About one year after the organization of Adelphi, a dispen­sation was granted to the craft at Arkansas City, and in due time they received a charter under the name of Crescent Lodge, No. 133, with O. C. Smith, W. M.; E. B. Kager, S. W. Dexter Lodge is spoken of elsewhere.
Cowley County Democrat, Winfield, Kansas, Thursday, July 13, 1876.
County commissioners have been T. A. Blanchard, G. H. Norton, and E. Simpson, Frank Cox, O. C. Smith, and J. D. Maurer; R. F. Burden, M. S. Roseberry, and John Manly, and the present incumbents, R. F. Burden, Wm. White, and W. M. Sleeth.
Cowley County Democrat, Winfield, Kansas, Thursday, July 13, 1876.
Some time during the fall of 1871, a dispensation was granted the Masons at Arkansas City and a lodge organized. In due time they received a charter under the name of Crescent Lodge, No. 133, with O. C. Smith as W. M.; and E. B. Kager, S. W. The Crescent now has over thirty members, and is prospering.
Arkansas City Traveler, April 25, 1877.

CAPT. O. C. SMITH, who left this place about three years ago to accept a position on a Lake Erie boat, returned last week. The Captain is an old-time resident of Cowley County.
Arkansas City Traveler, June 20, 1877.
A Basket Picnic will be held in Captain Smith’s Grove, west of the Arkansas, on the Fourth of July. A cordial invitation is extended to all. The following committees have been appointed.
COMMITTEE ON VOCAL MUSIC: Estella Burnett, A. Lorry.
BAND: L. Herrick.
GROUNDS: C. J. Beck, S. Pepper, W. Linton, O. C. Smith, J. D. Guthrie, H. J. Donnelly.
AMUSEMENTS: Lyman Herrick, Henry Endicott Jr.
MARSHALS: J. K. Stevens, John Lewis.
Calithumpians will appear just before dinner, etc.
Arkansas City Traveler, June 20, 1877.
                                 4TH OF JULY CELEBRATION IN BOLTON.
On the fourth of July the citizens of Bolton will have a celebration at Captain Smith’s grove and spring about a mile south of the bridge. Judge Chris­tian is to deliver the oration. Amos Walton and other speakers are invited to address the crowd. A good time generally is expected. All are cordially invited to attend, and join in the festivities. Come one, come all, bring your baskets and have a jolly time.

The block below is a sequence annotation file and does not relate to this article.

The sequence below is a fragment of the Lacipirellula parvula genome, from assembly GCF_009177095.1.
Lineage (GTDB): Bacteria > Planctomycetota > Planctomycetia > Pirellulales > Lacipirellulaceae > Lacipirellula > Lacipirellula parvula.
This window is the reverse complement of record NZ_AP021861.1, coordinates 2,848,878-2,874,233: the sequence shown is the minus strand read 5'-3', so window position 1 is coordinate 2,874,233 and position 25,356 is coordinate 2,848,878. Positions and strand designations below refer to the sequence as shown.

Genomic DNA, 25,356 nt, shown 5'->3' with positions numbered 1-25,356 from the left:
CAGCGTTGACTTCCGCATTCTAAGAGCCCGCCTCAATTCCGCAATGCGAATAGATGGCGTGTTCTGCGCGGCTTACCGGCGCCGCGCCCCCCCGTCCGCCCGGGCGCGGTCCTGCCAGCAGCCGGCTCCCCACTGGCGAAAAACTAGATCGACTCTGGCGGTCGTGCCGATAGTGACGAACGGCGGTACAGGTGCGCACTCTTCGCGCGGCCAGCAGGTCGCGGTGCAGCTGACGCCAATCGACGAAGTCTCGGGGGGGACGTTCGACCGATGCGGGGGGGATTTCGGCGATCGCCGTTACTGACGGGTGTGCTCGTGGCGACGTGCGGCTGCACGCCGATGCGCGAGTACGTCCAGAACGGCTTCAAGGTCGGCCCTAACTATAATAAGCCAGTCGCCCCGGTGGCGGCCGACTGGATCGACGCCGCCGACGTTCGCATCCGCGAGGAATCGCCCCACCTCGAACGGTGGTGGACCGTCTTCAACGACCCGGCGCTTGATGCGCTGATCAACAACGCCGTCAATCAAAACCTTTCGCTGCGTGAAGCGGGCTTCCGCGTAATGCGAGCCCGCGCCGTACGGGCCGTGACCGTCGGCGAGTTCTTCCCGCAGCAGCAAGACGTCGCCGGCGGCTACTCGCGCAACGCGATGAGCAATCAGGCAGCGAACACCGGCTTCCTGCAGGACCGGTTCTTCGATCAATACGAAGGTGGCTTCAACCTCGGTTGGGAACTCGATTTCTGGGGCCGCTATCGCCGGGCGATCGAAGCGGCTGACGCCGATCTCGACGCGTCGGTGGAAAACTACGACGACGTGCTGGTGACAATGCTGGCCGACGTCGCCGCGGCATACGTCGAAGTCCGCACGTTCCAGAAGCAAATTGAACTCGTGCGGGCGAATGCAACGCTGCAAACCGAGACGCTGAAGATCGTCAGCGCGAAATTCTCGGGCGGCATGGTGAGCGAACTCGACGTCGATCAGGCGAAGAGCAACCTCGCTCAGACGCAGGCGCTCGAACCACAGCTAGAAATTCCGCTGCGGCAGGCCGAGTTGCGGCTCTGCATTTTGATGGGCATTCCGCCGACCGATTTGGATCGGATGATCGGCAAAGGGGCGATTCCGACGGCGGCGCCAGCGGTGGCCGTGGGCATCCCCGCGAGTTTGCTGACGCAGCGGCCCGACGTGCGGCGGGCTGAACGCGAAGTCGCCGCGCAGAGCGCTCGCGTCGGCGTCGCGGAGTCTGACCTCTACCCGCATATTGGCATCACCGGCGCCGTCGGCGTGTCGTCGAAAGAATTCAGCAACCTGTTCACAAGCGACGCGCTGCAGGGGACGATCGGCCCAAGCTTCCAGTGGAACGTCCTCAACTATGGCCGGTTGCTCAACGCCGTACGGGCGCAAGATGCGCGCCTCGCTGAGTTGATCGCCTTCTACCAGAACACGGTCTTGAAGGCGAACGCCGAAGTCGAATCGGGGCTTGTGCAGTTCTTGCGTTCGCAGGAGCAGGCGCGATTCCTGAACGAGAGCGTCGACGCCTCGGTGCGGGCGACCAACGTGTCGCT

Arkansas City Traveler, June 27, 1877.
We learn the wife of Capt. Smith is lying ill from a stroke of paralysis.
Arkansas City Traveler, June 27, 1877.
The committee appointed to arrange for some kind of an entertainment on the Fourth, after consulting with the friends of the different schools, have decided to join with the good people of Bolton in a general celebration. The place of meeting, in Capt. Smith’s grove, just west of the Arkansas. The facilities for crossing the river afforded by the new ferry, just west of the city, have removed all objections to going to the west side, and for this reason the committee unanimously recommend that we avail ourselves of this opportunity of meeting our friends in Bolton. By order of committee.
Arkansas City Traveler, July 4, 1877.
DIED. On Wednesday, June 27th, of paralysis, Mrs. Smith, wife of Capt. O. C. Smith, of Bolton Township. The afflicted brother has our heartfelt sympathies.
Arkansas City Traveler, July 11, 1877.
                                         BOLTON TOWNSHIP, July 5th, 1877.

Today finds us in Bolton again, enjoying the luxuries of which all practical grangers have a bountiful supply about harvest time. Harvesting has been going on at a rapid rate during the past two weeks. Many farmers are done cutting wheat, and some have already commenced stacking. Mr. Parmer has cut 200 acres of wheat with one Marsh harvester and has a greater portion of it stacked. Mr. Dave Maricle is nearly done heading his 400 acres. Polk Stevens has been running his harvester day and night during the past week. He says he will get away with 275 acres with one machine.
The wheat crop is light this year, caused by the recent heavy rains. Corn and oats promise a good yield.
We had the pleasure of attending a picnic in Capt. O. C. Smith’s grove, on Spring Creek, yesterday, the 4th. Owing to the committee being busily engaged, the grove was not very well prepared. Notwithstanding the limited preparations made and the heat in the grove, the participators in the picnic seemed to enjoy themselves finely. The programme for the day was somewhat varied on account of the band boys being unable to get over until noon. The exercises of the day commenced with prayer by Rev. McClanahan. Then came Lieut. Thos. S. Parvin, who read the Declaration of Independence, which was listened to with extraor­dinary patience, as Mr. Parvin is an elegant reader. Next in order was dinner, which consisted of every variety of goodies, which are too numerous to mention. After dinner we listened to a very interesting, eloquent, and patriotic discourse, delivered by Judge Christian, of Arkansas City. Then came the band boys with a recital of “The Red, White, and Blue,” which seemed to cheer all present, even the “old folks.” Next in order was a speech from Mr. Amos Walton, who spread the eagle in the most elegant manner, after which lemonade, ice cream, music by the band, etc., until evening, when everybody went home with a gladsome heart.
The citizens of Bolton tender their many thanks to the gentlemen, speakers, and the band for their favors. More anon. C. C. H.
Arkansas City Traveler, August 1, 1877.
A basket picnic will be held in Capt. Smith’s grove today.
Arkansas City Traveler, December 19, 1877.